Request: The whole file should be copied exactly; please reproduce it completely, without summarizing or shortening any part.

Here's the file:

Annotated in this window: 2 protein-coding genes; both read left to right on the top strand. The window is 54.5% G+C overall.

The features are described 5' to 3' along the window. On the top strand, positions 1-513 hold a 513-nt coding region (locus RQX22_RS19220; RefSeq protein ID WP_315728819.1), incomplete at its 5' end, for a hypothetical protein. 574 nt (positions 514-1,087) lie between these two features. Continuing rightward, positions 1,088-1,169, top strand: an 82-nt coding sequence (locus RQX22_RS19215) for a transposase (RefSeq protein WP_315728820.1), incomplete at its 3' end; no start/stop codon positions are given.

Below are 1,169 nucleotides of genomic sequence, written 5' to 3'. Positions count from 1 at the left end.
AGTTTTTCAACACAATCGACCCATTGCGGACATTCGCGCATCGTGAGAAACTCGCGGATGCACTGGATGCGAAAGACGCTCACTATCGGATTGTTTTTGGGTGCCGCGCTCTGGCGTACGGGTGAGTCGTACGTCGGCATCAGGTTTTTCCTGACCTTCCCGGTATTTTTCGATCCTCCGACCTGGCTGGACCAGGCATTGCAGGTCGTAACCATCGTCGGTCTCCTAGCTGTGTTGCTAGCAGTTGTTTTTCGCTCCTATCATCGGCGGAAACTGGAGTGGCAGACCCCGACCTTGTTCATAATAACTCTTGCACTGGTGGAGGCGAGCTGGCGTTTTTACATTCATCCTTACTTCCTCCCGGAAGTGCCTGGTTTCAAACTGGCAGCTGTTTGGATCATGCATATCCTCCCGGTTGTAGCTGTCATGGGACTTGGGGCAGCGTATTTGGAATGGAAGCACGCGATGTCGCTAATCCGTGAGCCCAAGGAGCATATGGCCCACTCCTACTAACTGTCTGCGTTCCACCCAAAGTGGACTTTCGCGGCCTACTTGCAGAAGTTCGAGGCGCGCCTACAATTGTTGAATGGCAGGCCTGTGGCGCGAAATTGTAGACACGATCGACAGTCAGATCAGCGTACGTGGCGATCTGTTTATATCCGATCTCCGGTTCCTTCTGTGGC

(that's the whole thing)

Annotated in this window: 2 protein-coding genes; both read left to right on the top strand. The window is 54.5% G+C overall.

The features are described 5' to 3' along the window. On the top strand, positions 1-513 hold a 513-nt coding region (locus RQX22_RS19220; RefSeq protein ID WP_315728819.1), incomplete at its 5' end, for a hypothetical protein. 574 nt (positions 514-1,087) lie between these two features. Continuing rightward, positions 1,088-1,169, top strand: an 82-nt coding sequence (locus RQX22_RS19215) for a transposase (RefSeq protein WP_315728820.1), incomplete at its 3' end; no start/stop codon positions are given.

Below are 1,169 nucleotides of genomic sequence, written 5' to 3'. Positions count from 1 at the left end.
AGTTTTTCAACACAATCGACCCATTGCGGACATTCGCGCATCGTGAGAAACTCGCGGATGCACTGGATGCGAAAGACGCTCACTATCGGATTGTTTTTGGGTGCCGCGCTCTGGCGTACGGGTGAGTCGTACGTCGGCATCAGGTTTTTCCTGACCTTCCCGGTATTTTTCGATCCTCCGACCTGGCTGGACCAGGCATTGCAGGTCGTAACCATCGTCGGTCTCCTAGCTGTGTTGCTAGCAGTTGTTTTTCGCTCCTATCATCGGCGGAAACTGGAGTGGCAGACCCCGACCTTGTTCATAATAACTCTTGCACTGGTGGAGGCGAGCTGGCGTTTTTACATTCATCCTTACTTCCTCCCGGAAGTGCCTGGTTTCAAACTGGCAGCTGTTTGGATCATGCATATCCTCCCGGTTGTAGCTGTCATGGGACTTGGGGCAGCGTATTTGGAATGGAAGCACGCGATGTCGCTAATCCGTGAGCCCAAGGAGCATATGGCCCACTCCTACTAACTGTCTGCGTTCCACCCAAAGTGGACTTTCGCGGCCTACTTGCAGAAGTTCGAGGCGCGCCTACAATTGTTGAATGGCAGGCCTGTGGCGCGAAATTGTAGACACGATCGACAGTCAGATCAGCGTACGTGGCGATCTGTTTATATCCGATCTCCGGTTCCTTCTGTGGC